In my radio days, once you got over the initial adrenaline-fuelled thrill of doing live transmissions, they could often be quite hum-drum. I always say that the job was a good preparation for practice: it was always in the moment; you had to keep paying attention; and once it was done, it was done – there was no taking work home afterwards. When something went wrong, though, that’s when your training came into play, and your ability to focus. I used to tell people I was training, ‘Try to just make one mistake.’ I would see people (including myself), make a slip of some kind, like playing the wrong tape, and then compound it by being flustered. I would try to move on from the first mistake, and get things back to normal as soon as I could.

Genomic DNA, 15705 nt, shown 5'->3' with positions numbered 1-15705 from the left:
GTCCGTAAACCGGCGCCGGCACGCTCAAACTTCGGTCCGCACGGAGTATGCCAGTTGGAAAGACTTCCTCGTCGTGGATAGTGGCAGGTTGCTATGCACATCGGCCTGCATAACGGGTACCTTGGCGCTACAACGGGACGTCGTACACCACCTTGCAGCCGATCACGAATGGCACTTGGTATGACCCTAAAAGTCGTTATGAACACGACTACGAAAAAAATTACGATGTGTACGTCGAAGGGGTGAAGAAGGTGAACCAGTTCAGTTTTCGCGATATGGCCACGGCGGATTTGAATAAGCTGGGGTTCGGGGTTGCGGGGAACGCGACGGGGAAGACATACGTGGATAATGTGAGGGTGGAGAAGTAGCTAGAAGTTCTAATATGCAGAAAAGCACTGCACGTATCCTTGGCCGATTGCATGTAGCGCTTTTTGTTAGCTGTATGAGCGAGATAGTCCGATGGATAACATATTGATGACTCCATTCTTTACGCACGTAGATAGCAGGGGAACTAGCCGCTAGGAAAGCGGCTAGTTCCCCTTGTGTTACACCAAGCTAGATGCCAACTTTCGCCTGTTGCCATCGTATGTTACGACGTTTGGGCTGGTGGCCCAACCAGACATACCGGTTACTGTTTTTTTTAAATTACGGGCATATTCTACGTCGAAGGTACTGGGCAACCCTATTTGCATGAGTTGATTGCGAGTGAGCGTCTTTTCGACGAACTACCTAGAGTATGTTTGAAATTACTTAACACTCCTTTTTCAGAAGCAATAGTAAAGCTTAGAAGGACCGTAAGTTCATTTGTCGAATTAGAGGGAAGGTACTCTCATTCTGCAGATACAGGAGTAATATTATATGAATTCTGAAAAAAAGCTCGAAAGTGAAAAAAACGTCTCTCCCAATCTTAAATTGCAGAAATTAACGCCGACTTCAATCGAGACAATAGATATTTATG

I have always presumed that flying a plane was rather similar, though as we would say in radio after some catastrophe in the studio, ‘well, no-one died.’ Most of the time, the pilots can maintain a relaxed awareness, and then, when things go awry, they have to call on all their training.
I got an object lesson similar this on Thursday morning. After enjoying a number of spectacular sunsets and gorgeous skyscapes on recent journeys, this time the fog was dense. The ferry was, unusually, running late. Once we were underway I could really see why. Passing under the Bay Bridge, it was barely visible. We made confident progress across the bay, even though there are once again a large number of huge container ships moored here and there. Once we approached the entrance to the Seaplane Lagoon in Alameda though, the boat slowed to crawl. There are several seawalls, with an entry gap that is not huge – and presumably a fairly narrow deep-water channel. In clear day, the approach must be relatively simple for an experienced captain, but when we couldn’t see it even from a few yards away, I appreciated how professional the skipper was being. I hope they were feeling equanimous too.